STAMFORD, Conn. (AP) -- A woman said Thursday that she was bitten more than a decade ago by the chimp who severely mauled his owner's friend this week, and that both the owner and police should have done more in response.
Leslie Mostel Paul told The Associated Press she tried to shake Travis the chimp's hand after his owner, Sandra Herold, gave her permission. Paul said the animal, who was sitting in Herold's car in a Stamford office parking lot, grabbed her hand and bit it hard enough to draw blood.
Paul described Herold as being more aggravated than upset about the incident, and said she had to get rabies shots because Herold was slow in producing Travis' medical records.
"My impression was she was more like, 'Oh, this is gonna be a pain in the neck,'" Paul said.
Paul said she reported the incident to police but received no follow-up calls.
"I told them this was serious," said Paul, who now lives in Atlanta but spoke by phone from New York. "If it was a child, it could have ripped the hand off or an arm out a socket."
In an earlier interview on NBC's "Today" show, Paul said. "I honestly believe if they had followed through, maybe the laws would have been changed sooner and this other woman wouldn't be in the hospital, fighting for her life now."
Neither Herold nor Stamford police immediately returned calls seeking comment Thursday.
Travis was killed by police Monday after severely wounding the face and hands of Herold's friend Charla Nash.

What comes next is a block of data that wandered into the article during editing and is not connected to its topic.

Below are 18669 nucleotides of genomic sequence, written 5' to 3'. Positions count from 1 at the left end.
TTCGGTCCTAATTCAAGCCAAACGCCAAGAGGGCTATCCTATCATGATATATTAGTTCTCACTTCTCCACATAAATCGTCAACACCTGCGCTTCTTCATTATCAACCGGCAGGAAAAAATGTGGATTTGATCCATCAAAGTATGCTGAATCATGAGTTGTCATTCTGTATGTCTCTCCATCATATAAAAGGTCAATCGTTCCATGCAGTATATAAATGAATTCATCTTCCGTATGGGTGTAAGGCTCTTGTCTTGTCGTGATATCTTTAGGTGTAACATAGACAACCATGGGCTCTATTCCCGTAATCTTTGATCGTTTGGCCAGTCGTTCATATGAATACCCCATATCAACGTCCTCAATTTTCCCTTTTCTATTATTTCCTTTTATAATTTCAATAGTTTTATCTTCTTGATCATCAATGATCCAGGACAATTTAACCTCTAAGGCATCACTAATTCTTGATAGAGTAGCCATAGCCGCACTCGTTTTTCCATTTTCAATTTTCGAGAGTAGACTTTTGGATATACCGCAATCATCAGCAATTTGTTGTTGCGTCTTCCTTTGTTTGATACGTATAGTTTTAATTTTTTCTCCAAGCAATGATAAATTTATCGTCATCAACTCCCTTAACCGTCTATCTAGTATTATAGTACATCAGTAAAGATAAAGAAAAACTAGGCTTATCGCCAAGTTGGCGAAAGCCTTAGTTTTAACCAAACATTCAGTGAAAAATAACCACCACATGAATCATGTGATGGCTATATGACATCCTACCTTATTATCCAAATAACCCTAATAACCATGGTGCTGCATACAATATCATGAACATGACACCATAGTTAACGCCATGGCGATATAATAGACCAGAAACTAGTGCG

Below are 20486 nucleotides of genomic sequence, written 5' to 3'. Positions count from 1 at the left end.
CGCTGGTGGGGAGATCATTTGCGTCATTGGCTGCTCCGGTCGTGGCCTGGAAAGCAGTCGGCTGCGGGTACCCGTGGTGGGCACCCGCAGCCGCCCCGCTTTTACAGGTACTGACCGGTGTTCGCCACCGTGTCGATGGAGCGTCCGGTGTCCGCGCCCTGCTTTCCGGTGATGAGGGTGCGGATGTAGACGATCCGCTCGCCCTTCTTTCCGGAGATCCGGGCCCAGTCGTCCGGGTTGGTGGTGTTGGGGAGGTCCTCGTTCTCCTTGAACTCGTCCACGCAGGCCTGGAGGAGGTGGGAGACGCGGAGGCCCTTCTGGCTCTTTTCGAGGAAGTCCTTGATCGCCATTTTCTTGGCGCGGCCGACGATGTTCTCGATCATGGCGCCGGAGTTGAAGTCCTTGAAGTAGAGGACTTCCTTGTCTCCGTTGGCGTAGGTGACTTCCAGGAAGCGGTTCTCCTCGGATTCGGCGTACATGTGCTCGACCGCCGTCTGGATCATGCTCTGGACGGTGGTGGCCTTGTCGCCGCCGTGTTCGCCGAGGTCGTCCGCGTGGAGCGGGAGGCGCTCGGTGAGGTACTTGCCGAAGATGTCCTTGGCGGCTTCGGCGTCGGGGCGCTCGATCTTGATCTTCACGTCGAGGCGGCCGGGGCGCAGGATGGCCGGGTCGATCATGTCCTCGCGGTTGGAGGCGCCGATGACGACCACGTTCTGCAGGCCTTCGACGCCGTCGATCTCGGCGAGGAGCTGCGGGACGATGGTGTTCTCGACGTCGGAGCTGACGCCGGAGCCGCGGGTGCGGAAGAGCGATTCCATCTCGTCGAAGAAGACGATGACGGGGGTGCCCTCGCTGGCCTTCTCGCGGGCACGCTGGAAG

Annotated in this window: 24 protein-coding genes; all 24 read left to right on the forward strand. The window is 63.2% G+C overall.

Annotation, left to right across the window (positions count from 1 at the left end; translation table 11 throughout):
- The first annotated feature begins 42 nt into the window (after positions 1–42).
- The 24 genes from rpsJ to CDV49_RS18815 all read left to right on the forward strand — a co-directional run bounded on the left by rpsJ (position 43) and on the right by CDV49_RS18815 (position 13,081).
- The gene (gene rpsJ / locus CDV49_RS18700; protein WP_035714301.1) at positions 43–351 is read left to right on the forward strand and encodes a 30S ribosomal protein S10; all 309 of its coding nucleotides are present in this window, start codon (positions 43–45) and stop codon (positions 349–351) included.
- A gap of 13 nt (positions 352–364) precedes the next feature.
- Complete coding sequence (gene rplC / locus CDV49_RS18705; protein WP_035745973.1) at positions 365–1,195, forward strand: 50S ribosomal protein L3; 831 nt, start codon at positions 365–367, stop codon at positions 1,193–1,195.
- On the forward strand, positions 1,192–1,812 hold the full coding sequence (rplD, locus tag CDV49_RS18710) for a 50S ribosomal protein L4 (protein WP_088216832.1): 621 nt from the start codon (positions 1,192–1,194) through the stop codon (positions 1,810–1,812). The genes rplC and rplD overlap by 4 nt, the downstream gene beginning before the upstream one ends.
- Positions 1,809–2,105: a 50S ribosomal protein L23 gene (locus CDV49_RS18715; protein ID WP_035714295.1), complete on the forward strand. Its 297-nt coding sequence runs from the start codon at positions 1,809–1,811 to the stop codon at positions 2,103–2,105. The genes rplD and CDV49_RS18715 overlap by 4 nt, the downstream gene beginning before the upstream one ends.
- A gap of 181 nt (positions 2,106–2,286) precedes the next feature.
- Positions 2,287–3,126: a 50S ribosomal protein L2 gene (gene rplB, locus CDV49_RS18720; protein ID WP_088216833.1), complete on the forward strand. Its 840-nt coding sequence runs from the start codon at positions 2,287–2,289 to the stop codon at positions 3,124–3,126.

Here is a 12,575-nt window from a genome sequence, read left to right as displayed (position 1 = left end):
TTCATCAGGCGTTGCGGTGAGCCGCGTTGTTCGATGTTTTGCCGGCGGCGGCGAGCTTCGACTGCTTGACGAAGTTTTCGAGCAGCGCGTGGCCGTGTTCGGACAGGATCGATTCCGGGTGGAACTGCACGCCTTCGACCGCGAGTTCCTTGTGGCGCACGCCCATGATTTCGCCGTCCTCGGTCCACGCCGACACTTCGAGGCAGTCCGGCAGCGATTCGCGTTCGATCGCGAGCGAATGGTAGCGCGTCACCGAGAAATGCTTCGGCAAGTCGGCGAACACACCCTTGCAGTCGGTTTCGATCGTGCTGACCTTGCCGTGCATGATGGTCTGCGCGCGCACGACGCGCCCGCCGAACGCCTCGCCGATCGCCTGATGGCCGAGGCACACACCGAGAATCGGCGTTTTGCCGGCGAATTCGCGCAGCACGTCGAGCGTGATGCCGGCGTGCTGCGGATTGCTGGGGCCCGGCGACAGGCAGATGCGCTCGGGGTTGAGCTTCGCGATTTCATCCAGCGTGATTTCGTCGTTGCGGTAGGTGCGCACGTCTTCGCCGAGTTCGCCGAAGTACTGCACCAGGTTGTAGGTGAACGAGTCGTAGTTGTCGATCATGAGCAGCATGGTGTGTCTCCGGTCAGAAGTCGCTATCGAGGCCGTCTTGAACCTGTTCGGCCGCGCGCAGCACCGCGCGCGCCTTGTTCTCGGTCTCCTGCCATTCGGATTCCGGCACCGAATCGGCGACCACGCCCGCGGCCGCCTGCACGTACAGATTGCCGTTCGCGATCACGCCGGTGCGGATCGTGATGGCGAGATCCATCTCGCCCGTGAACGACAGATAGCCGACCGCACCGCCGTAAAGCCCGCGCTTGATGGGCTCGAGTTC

The 55-year-old Nash was transferred from Stamford Hospital to the Cleveland Clinic on Thursday but remained in critical condition. The Ohio clinic has expertise in facial reconstruction and performed the nation's first face transplant two months ago.
Herold, who raised the chimpanzee from its infancy, has called Travis a loving pet whose behavior Monday was completely out of character. She said the chimp combed her hair each night and slept in her bed.
Herold speculated that Travis was being protective of her when he attacked Nash, who she said was driving a different car, wearing a new hairstyle and holding an Elmo stuffed toy in front of her face as a present to the chimp.
Meanwhile, an animal control officer, Lynn DellaBianca, said Thursday she spoke to Herold in 2003 after Travis escaped Herold's vehicle and frolicked in downtown Stamford traffic. DellaBianca, who ran Stamford's animal shelter at the time, said she warned Herold that the pet's behavior was worrisome and that she needed to make sure he was kept under control.
"Certainly my concern was for public safety," DellaBianca told The Associated Press. "Male chimpanzees, once they reach maturity, can be aggressive. I'm sure I did express that to her."
Herold said she expected to eventually have to give up the chimp, DellaBianca said.
"She did say that herself. She knew someone day he would probably have to go to a sanctuary," DellaBianca said. "She knew chimpanzees, they can get more difficult to handle as they get older."
Authorities have not said whether Herold will face criminal charges. State law allowed her to own the 14-year-old chimp as a pet, though several state leaders are calling for tighter restrictions in the wake of the latest attack.
Police are trying to determine why the chimp, a veteran of TV commercials who could dress himself, drink wine from a glass and use the toilet, suddenly attacked.
University of Connecticut researchers performed a necropsy on the chimp, but results aren't expected to be available for several weeks. A test for rabies was negative.
Associated Press reporters Susan Haigh in Hartford, Ted Shaffrey in Stamford and Jason Bronis in Atlanta contributed to this report.